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    Today marks a significant moment in UK history with Theresa May formally firing the starting gun for the process of the UK leaving the EU by triggering Article 50.

    If there is one thing everyone has learned from recent political developments, it’s to avoid making predictions. But, when it comes to the future vitality of our labour market, we must nonetheless consider some of Brexit’s possible implications and challenges for policymakers.

    For example, it is possible that we can expect a skills shortage in certain sectors, in others uncertainty may or may not depress the demand for staff, and crucially, unless replaced, we face a shortfall of investment in employment and skills services post-European Social Fund (ESF).  While addressing the Work and Pensions Select Committee inquiry into Brexit recently, I shared my recommendations on prioritising productivity, reducing skills gaps and grasping the opportunities that a post-EU world offers to improve the coordination of support to people, communities and employers.

    Productivity and Skills

    Successfully increasing productivity is the Holy Grail for our policymakers. At the heart of this, we need to make skills, and in particular upskilling, work. Progress is planned through the government’s focus on technical education, and in particular the new T-Levels announced in the Spring Budget. However, there remains a long way to go before we achieve parity of esteem between vocational and academic routeways.

    Equally, we await the government’s ‘comprehensive strategy’ for careers (announced in the Industrial Strategy Green Paper), which we hope will provide the foundations of properly funded, universally available, high quality system, rather than doing things on the cheap, which is what the rollout of Jobcentre Plus’ advisers in schools threatens to be.  This needs to be all age and all geographies – why should decent advice about future career paths be the preserve of the few?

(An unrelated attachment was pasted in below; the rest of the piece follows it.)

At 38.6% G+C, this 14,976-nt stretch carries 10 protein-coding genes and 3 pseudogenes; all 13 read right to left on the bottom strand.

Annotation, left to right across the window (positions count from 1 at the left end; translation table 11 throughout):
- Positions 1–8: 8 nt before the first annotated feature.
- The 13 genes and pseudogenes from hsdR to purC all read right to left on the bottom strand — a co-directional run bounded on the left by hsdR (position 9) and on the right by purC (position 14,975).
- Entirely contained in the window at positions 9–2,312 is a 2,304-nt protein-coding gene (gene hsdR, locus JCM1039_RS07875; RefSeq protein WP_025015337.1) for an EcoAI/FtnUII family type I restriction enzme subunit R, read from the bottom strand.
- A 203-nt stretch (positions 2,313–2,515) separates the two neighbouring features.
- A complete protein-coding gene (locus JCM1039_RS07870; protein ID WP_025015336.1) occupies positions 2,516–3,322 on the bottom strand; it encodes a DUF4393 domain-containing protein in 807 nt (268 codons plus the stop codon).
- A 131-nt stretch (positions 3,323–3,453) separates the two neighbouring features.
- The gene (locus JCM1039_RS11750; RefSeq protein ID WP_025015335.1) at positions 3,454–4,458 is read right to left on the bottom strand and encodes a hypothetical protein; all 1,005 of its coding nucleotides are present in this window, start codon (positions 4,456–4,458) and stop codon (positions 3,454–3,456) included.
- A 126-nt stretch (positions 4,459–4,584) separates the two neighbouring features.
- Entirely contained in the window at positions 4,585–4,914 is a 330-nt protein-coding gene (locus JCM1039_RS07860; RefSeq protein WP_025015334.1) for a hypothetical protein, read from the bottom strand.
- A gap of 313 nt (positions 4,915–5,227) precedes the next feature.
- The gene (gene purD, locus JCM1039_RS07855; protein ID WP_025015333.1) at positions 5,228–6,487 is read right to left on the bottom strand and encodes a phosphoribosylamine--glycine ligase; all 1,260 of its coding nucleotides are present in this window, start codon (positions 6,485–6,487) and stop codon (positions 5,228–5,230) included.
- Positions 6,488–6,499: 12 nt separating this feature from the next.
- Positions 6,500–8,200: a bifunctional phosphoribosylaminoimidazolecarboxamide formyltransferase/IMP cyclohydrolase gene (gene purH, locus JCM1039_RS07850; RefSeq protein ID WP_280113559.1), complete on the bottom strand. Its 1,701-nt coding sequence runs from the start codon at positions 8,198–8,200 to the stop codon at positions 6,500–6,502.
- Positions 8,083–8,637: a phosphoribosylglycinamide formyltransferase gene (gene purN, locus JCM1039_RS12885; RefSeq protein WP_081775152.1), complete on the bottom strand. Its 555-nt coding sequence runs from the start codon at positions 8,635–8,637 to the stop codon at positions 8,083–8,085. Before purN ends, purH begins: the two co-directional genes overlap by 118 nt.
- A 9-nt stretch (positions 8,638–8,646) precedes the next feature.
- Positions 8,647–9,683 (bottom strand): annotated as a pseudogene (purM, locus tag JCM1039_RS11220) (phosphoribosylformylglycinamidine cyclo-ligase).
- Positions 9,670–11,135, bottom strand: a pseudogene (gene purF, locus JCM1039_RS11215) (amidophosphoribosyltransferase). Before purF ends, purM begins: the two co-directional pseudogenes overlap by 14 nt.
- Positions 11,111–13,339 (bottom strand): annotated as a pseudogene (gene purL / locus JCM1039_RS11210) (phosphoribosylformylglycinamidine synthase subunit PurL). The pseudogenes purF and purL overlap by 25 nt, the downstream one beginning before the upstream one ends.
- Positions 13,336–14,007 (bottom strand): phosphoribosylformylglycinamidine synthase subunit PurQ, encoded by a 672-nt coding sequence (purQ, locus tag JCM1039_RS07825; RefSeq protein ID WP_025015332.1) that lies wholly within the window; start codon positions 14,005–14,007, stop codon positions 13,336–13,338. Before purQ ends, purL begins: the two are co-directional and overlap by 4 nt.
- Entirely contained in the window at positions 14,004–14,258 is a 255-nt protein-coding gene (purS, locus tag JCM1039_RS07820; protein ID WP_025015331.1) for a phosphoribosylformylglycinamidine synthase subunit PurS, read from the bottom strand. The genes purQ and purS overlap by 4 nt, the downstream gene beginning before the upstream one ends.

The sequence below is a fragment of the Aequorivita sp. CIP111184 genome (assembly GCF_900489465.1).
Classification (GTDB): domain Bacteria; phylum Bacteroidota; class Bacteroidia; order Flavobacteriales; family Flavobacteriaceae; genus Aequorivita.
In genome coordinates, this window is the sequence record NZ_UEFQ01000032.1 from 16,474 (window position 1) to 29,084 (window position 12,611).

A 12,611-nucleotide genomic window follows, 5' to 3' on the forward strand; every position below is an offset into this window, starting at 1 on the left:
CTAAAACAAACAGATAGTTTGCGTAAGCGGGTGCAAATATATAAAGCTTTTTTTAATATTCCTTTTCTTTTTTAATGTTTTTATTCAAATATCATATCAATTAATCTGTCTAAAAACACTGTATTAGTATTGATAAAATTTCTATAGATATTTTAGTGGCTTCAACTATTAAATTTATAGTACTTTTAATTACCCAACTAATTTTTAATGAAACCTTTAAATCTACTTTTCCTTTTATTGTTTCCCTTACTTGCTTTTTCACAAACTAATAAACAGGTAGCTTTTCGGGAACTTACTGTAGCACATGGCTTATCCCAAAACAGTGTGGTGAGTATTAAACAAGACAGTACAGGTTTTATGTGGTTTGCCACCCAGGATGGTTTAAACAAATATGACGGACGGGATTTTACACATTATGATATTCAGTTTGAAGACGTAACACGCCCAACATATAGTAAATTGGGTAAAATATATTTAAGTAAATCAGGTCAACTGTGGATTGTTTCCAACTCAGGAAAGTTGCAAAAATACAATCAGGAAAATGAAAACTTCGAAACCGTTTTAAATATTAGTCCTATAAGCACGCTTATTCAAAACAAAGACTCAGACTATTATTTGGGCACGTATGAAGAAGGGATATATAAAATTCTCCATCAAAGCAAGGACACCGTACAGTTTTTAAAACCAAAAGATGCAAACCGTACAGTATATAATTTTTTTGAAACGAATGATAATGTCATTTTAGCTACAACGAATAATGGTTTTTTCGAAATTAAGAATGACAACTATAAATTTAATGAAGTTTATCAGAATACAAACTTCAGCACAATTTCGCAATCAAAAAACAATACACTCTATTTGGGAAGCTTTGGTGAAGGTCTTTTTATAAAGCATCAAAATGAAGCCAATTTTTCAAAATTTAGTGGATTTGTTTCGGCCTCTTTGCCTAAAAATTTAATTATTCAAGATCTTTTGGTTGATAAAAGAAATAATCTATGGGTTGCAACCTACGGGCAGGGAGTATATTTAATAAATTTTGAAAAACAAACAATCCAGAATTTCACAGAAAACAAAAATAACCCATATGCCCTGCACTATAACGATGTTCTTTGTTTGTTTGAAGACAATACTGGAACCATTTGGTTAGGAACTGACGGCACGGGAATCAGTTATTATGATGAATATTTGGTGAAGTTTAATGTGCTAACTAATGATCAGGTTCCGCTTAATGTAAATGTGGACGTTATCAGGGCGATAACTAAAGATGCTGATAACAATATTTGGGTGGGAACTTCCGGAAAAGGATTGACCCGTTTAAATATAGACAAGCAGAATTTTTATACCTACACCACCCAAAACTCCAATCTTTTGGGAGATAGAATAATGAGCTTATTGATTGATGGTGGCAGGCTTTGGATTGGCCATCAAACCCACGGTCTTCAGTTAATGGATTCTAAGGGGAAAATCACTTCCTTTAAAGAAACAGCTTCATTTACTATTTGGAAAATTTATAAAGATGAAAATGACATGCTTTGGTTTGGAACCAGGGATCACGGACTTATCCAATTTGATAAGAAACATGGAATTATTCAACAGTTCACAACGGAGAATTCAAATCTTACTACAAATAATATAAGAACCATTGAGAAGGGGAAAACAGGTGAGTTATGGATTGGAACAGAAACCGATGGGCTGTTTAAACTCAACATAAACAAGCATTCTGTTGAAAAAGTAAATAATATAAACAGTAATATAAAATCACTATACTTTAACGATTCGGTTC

Activating UK workers

    We’re also seeing many sectors already effectively articulating the case to government to allow migrant workers to fill anticipated skills gaps.  This is likely to be necessary in some cases.  However, the majority of jobs taken by EU nationals are lower skilled and lower paid, with those filing them often highly qualified in their home countries. 

    Clearly, explaining why UK nationals are not filling these jobs is complex, but I would hazard that much can be put down to attitude, aspiration and pay.

    Feedback from some ERSA members is that we have a bit of a mismatch between some young people’s aspirations and the reality of starting at the bottom and working your way up.  It’s great of course that we are engendering aspiration amongst younger people – it’s partly why we need decent careers’ advice in schools. However, we know that you are far more likely to get a better job if you are in a job and that employers want to see some work experience on the CV as well as academic qualifications.  Conversely, some sectors need to do far more to develop clearer career pathways that are attractive to UK workers and which demonstrate the potential for progression.